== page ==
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Loop Hero (Switch) Review

by Neal Ronaghan - December 9, 2021, 9:00 am EST
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A genre pastiche that goes round and round and round.

You can throw a rock and hit a dozen games touting “deck-building” and “roguelike” elements. I’m at a point where, even though I’ve enjoyed a ton of games in those styles, I’m leery of what another game in that wheelhouse can do that hasn’t been done before. In comes Devolver Digital and Four Quarters Team’s Loop Hero, a game that takes roguelike and deck-building elements and turns it into something that almost resembles an idle clicker. It’s equal parts wildly engrossing and inscrutable, succeeding by making each run feel unique and ensuring progress is moving ever forward.

Split up into four chapters, you loosely guide an adventurer trying to put the world back together. A run in a chapter begins with a randomly generated looping path appearing on the screen. Your hero starts from a camp space and when you’re ready to adventure, proceeds to journey through the loop, automatically fighting enemies as they show up. As you win battles, you earn loot in the form of equipable items and cards. The items can improve your hero’s stats while the cards can be placed on and around the looping path to alter the landscape or boost your stats. Some early cards include rocks and mountains that can be placed far outside the path and increase your defense, as well as a spider’s nest that spawns a spider on the path every so often. The ferocity of the enemies increases as you complete more loops around the map, and eventually a final boss for the chapter will appear, forcing you to fight.

Failure is a regularity, as you’re liable to get your hero’s face pounded in if you try to just blaze through to the end. Knowing when to fold your run is important as in addition to the items and cards, you earn resources that you bring back to your village base after a run. These can be used to upgrade the area, resulting in starting buffs, new cards, and other player classes. Depending on how you exit a run, you can bring back somewhere between 30% and 100% of your resources back, and then feed that into the village to make your next run start from a stronger place.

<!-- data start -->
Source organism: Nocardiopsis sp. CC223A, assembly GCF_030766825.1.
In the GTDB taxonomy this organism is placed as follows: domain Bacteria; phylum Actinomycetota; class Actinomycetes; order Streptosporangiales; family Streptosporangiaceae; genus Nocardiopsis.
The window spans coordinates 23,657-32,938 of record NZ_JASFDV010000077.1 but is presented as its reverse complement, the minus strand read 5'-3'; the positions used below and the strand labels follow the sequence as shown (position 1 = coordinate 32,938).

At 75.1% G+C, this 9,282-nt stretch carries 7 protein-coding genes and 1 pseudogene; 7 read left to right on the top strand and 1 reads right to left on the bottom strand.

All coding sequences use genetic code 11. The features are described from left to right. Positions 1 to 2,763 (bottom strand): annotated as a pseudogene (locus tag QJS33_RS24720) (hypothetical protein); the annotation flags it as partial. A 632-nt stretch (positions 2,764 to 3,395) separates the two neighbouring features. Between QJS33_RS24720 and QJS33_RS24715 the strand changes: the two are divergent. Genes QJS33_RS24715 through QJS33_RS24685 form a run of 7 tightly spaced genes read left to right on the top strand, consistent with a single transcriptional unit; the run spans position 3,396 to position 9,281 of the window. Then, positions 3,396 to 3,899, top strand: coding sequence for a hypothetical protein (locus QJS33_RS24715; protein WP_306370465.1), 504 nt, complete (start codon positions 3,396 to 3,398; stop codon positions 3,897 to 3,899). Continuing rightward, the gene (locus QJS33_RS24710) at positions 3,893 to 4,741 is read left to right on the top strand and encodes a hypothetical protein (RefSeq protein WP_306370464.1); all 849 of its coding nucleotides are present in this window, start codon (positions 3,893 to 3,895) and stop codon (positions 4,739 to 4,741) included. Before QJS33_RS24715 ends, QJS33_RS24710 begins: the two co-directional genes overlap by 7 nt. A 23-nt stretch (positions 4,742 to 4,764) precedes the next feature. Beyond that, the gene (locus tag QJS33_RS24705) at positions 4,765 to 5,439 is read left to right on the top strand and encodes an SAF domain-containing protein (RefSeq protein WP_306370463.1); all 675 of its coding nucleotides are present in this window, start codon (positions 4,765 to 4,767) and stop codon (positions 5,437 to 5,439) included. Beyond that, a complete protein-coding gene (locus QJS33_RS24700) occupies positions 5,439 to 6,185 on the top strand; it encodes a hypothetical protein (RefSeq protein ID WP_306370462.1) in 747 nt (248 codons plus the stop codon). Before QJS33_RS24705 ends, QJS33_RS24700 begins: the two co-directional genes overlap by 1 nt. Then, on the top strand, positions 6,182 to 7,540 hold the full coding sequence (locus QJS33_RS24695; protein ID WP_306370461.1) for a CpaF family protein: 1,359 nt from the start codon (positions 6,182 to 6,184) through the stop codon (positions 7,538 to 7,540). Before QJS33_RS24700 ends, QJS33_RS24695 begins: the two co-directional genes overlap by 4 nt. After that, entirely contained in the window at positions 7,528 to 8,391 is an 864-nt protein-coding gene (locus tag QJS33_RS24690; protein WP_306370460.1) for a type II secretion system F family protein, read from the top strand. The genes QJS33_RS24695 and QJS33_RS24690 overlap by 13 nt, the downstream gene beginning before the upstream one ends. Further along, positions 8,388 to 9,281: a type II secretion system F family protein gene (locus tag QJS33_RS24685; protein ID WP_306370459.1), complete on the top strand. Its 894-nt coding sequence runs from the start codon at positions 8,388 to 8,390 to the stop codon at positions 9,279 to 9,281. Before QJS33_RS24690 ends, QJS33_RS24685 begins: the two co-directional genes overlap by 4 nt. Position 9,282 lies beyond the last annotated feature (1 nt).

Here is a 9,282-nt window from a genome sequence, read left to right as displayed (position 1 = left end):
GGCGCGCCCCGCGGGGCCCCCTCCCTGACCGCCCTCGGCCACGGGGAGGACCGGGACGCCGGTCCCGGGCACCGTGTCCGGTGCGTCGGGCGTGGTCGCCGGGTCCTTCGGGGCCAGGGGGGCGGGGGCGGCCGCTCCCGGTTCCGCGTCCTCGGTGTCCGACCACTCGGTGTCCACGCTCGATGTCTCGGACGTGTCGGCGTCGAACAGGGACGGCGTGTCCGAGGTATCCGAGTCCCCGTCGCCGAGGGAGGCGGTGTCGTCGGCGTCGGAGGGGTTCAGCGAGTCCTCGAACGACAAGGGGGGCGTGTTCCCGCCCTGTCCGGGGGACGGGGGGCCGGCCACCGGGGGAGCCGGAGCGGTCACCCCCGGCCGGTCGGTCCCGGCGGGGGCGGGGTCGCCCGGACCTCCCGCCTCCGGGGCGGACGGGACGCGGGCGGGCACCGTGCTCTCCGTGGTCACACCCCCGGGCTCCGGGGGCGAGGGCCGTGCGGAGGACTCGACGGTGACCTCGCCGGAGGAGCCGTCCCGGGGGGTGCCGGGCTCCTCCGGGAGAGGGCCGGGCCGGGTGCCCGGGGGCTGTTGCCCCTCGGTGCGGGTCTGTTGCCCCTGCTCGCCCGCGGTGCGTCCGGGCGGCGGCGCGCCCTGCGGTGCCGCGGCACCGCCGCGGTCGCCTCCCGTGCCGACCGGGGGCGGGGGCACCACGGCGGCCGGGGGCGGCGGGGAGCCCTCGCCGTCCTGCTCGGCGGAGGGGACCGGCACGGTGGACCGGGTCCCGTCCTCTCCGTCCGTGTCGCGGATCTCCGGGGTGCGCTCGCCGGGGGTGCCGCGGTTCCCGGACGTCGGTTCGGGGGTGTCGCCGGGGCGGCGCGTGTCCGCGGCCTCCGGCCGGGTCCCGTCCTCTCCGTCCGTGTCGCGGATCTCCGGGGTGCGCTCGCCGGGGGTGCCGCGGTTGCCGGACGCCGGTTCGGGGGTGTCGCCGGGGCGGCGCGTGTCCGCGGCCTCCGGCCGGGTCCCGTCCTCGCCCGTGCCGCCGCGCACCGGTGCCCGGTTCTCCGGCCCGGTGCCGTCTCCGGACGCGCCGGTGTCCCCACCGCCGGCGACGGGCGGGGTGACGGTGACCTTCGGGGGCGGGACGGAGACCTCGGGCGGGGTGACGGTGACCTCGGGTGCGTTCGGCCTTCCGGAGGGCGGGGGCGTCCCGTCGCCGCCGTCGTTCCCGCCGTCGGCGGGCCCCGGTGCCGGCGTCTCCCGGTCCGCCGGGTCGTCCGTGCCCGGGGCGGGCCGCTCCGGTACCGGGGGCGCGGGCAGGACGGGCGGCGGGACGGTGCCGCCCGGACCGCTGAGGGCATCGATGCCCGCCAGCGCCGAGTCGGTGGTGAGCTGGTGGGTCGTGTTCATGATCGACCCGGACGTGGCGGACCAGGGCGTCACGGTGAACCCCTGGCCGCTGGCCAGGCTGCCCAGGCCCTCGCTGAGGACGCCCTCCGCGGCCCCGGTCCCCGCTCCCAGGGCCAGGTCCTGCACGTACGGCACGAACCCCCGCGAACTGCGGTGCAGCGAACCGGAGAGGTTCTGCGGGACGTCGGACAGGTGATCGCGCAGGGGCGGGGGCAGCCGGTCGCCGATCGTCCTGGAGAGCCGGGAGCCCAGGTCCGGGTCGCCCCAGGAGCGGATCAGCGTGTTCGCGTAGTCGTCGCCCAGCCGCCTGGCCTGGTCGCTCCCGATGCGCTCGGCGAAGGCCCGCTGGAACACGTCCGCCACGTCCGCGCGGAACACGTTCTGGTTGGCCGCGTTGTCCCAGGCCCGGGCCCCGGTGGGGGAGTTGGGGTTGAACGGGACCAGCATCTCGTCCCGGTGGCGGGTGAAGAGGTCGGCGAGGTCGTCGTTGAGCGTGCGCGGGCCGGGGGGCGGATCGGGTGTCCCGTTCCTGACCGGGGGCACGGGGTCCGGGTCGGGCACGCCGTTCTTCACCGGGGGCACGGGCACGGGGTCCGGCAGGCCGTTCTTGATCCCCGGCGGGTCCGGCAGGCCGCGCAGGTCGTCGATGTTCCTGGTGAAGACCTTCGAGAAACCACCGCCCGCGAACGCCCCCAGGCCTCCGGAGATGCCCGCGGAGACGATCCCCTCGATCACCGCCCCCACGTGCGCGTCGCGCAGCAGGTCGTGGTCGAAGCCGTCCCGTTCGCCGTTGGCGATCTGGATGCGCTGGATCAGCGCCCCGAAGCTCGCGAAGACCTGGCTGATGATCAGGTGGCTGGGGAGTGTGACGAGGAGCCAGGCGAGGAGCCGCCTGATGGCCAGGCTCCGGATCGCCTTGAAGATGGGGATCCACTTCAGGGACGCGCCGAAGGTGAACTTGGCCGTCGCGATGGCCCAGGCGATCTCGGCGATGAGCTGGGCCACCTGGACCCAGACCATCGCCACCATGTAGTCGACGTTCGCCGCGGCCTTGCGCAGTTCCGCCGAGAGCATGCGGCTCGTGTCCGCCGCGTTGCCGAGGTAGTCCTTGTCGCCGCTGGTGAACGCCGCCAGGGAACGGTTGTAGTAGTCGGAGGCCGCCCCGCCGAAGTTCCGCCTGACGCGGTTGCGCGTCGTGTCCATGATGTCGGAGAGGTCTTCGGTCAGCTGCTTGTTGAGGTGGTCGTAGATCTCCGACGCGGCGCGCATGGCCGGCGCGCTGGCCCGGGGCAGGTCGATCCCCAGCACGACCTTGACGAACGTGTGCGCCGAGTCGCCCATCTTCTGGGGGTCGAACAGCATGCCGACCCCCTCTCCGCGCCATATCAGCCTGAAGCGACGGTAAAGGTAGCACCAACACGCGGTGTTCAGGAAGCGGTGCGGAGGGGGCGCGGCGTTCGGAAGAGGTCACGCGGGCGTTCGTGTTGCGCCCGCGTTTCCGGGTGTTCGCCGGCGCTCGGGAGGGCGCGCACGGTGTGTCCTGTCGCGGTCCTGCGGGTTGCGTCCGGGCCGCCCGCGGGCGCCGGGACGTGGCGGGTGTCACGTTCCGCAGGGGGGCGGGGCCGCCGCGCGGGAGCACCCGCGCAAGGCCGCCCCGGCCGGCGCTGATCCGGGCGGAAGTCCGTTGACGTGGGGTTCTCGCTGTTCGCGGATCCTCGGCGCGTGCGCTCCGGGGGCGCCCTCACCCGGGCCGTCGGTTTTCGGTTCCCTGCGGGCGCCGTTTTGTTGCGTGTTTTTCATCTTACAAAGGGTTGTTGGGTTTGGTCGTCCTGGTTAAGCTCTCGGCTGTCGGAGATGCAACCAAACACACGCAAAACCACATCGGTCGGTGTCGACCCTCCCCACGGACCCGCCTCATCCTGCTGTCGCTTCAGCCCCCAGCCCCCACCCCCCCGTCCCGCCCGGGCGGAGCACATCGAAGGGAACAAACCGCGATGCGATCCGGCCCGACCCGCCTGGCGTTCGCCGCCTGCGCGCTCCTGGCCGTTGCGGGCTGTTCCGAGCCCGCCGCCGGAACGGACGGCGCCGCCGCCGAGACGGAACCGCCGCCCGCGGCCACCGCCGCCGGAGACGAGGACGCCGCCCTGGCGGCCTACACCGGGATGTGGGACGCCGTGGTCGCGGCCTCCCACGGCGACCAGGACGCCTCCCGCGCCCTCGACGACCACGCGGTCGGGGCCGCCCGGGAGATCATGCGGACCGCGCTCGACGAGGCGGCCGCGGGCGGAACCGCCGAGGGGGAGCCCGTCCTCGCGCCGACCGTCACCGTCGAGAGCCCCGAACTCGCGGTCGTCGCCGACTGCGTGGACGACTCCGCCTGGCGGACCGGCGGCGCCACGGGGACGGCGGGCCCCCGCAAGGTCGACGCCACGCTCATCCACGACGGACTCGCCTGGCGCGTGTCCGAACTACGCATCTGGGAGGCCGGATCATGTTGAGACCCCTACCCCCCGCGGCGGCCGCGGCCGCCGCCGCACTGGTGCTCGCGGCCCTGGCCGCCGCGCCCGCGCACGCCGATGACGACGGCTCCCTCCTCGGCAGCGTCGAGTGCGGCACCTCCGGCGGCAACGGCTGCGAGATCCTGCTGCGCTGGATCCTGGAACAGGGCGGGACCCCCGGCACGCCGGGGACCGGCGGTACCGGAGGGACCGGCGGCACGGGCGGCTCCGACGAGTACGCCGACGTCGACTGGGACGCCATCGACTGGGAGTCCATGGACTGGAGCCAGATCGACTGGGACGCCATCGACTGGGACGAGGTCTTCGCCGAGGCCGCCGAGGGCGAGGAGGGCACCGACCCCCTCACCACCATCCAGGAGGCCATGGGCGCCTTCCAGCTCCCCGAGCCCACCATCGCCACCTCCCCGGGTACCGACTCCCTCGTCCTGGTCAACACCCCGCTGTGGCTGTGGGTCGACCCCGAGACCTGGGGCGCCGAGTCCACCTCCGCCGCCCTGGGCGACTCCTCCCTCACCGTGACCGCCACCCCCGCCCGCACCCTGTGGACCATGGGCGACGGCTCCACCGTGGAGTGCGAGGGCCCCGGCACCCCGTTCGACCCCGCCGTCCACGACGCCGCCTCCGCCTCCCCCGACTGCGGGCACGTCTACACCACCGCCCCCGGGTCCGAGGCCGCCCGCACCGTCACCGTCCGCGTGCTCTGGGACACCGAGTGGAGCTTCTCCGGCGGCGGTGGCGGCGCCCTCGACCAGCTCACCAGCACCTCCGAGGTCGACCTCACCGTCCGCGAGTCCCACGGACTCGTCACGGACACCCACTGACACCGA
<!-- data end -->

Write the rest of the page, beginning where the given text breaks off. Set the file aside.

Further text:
Repetition is at play throughout all of Loop Hero, but it becomes addictively endearing because of how intertwined all the various looping elements are. Building your card deck and playing your hand in certain ways can unlock different synergies that can give you an advantage or benefit on a run. Unlocking the two other classes can tweak your character-building focus on a subsequent play. The constant risk vs. reward feeling makes every decision you make have a consequence. You could lay out a ton of enemies on the path so you can get better loot, but if you don’t make it back to the camp, you run the risk of dying and losing the majority of your resources. The way the game keeps building on top of all these systems is delightful, adding new wrinkles to tinker with and new aspects to discover.

All that depth is where, for better or worse, the aforementioned inscrutability comes into play. The basics are explained well, but the game does a so-so job of shining a light on its depth. It’s a tricky tightrope to walk because part of the enjoyment is that discovery and exploration, but I won’t lie: it took me thumbing through a few guides and posts about Loop Hero online before the whole game clicked for me. It’s low-key oppressive at first until you understand how the systems and looping works together. Once you have that “a-ha” moment (which might be at far different times for different players), Loop Hero is electric.

The Switch port is soundly great, letting you effortlessly bounce between button and touch controls. I preferred to use buttons for some actions and touch for others. The way both options are just present at all times is great. The interface is clearly meant for PC, which sometimes makes it unclear how to navigate the interface, but aside from a few “right-click” mentions that don’t make any sense, it’s nothing more than a gentle reminder that this is a port of a PC game.

In order to reach the ending of Loop Hero, you will have to roll through dozens upon dozens of loops, but the way new concepts layer over the basics keeps it fun as you strategize to plan out your challenging loop that will earn you the best loot while ensuring your survival. With new elements dropping in consistently as you grow your village, it rarely stays staid for long. Some of the finer points might require some dumb luck or an assist from a guide, but if you’re ready to just poke at a rock solid concept until it cracks and bends to your will, Loop Hero is amazing.


  • Clever twists on roguelikes, deckbuilders, and idle games
  • Engrossing run-based gameplay
  • Shocking synergies
  • Touch and button control flexibility
  • Clearly a PC port
  • Could use better explanations

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Game Profile

Genre RPG
Developer Devolver Digital

Worldwide Releases

na: Loop Hero
Release Dec 09, 2021
PublisherDevolver Digital

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